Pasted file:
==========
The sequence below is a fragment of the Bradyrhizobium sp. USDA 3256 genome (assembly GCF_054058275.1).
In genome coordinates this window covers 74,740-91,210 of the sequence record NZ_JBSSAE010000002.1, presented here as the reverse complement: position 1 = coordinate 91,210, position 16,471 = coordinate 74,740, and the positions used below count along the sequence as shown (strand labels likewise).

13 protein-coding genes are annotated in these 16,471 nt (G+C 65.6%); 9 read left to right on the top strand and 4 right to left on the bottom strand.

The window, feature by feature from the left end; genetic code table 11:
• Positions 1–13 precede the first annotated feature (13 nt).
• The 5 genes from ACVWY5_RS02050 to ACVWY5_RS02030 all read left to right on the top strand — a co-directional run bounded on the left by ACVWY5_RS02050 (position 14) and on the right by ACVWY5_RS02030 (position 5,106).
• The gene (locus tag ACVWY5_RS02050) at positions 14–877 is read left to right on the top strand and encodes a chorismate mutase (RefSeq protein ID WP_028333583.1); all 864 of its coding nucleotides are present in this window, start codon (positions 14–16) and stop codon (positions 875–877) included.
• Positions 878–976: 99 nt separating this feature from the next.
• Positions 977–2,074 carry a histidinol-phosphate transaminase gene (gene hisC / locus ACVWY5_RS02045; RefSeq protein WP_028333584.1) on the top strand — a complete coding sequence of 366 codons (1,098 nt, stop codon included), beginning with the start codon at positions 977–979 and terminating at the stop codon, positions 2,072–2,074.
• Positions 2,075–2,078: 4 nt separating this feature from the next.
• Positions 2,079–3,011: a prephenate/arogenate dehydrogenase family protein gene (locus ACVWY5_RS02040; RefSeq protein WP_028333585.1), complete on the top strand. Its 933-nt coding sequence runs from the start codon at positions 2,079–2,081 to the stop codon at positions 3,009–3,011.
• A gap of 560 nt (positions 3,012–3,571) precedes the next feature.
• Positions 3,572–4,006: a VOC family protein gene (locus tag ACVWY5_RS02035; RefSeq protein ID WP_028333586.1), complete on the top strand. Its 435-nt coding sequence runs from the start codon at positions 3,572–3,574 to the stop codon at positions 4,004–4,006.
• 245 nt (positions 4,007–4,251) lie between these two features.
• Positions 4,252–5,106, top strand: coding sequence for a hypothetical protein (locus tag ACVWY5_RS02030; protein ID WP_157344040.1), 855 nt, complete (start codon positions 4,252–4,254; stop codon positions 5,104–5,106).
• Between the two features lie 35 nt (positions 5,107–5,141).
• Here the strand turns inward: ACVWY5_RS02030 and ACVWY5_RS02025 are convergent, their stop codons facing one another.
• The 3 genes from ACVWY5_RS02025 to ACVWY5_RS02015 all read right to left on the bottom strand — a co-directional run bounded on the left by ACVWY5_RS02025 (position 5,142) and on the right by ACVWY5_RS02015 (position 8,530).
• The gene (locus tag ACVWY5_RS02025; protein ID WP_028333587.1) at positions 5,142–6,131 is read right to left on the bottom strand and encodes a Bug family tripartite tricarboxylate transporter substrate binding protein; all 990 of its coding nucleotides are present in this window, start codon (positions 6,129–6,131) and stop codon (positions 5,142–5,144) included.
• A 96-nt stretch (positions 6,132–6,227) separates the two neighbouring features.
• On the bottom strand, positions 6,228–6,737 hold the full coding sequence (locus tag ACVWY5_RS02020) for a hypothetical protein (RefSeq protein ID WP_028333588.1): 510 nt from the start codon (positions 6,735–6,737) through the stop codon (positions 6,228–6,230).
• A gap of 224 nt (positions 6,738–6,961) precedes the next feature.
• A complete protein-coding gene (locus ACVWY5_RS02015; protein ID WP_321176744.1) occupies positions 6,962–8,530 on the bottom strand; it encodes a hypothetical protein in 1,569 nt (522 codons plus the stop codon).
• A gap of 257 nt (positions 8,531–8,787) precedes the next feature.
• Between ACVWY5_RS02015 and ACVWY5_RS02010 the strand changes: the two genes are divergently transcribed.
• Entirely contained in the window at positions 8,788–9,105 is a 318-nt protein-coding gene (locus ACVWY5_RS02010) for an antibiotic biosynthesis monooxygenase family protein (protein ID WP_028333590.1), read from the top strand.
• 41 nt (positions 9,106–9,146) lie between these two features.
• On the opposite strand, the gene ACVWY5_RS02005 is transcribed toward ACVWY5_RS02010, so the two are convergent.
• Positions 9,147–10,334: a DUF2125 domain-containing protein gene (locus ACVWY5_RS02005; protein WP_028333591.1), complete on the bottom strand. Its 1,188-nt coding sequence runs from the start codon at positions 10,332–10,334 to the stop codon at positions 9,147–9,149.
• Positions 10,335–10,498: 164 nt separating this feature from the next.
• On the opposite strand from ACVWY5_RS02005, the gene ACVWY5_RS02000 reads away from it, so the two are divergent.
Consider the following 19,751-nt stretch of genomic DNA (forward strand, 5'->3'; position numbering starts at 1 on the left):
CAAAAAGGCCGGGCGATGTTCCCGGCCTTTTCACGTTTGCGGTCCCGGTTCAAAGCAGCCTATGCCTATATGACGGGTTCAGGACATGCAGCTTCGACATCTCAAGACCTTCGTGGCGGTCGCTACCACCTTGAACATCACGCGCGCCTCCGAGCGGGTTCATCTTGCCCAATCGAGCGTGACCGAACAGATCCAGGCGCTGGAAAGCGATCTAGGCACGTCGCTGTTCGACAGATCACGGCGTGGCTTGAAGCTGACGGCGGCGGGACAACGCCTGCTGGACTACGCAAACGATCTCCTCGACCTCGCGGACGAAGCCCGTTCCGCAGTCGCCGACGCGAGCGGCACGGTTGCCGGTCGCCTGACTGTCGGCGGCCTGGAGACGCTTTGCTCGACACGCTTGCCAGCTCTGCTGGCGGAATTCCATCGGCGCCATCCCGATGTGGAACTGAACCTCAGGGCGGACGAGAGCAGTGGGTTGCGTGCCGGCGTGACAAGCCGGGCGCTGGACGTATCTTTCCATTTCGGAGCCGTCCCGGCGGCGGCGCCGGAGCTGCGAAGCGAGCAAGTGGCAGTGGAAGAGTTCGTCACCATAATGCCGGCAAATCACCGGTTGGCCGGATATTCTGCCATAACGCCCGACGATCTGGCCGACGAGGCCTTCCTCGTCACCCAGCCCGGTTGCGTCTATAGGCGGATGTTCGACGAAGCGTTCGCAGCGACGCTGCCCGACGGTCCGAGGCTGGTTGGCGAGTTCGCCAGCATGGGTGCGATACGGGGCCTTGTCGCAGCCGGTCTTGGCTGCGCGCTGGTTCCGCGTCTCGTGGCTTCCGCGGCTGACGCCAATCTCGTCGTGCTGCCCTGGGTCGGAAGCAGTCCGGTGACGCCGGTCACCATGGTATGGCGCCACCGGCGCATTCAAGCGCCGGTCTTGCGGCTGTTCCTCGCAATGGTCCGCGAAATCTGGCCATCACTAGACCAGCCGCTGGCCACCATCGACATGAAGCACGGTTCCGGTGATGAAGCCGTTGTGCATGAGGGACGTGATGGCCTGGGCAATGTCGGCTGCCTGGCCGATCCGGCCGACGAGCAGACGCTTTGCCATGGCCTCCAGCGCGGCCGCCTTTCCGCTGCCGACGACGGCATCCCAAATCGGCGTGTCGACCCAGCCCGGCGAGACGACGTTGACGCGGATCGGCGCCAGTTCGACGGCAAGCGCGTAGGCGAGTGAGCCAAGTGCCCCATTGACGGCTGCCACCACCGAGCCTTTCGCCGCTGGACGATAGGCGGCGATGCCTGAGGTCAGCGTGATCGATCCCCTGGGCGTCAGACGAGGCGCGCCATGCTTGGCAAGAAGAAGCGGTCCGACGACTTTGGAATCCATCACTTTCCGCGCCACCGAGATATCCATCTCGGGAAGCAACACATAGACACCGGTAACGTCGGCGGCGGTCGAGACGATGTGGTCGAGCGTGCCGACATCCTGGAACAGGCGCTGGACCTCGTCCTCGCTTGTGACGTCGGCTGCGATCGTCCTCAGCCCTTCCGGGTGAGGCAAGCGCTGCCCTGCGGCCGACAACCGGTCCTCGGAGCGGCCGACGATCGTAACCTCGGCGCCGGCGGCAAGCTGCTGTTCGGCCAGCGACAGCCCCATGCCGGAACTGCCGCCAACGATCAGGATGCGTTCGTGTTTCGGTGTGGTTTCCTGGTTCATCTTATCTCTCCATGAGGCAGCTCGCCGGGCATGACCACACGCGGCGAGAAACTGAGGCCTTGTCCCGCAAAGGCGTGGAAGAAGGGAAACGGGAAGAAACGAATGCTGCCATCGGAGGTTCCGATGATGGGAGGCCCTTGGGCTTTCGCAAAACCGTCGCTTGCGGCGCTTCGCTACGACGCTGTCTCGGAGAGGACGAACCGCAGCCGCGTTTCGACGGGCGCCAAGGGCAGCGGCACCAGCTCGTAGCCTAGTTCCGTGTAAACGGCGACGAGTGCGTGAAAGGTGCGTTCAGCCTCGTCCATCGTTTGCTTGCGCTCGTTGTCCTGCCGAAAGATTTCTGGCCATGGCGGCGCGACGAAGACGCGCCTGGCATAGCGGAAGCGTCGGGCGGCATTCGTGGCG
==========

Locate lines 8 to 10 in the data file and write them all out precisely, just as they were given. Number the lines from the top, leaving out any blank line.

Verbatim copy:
• Positions 878–976: 99 nt separating this feature from the next.
• Positions 977–2,074 carry a histidinol-phosphate transaminase gene (gene hisC / locus ACVWY5_RS02045; RefSeq protein WP_028333584.1) on the top strand — a complete coding sequence of 366 codons (1,098 nt, stop codon included), beginning with the start codon at positions 977–979 and terminating at the stop codon, positions 2,072–2,074.
• Positions 2,075–2,078: 4 nt separating this feature from the next.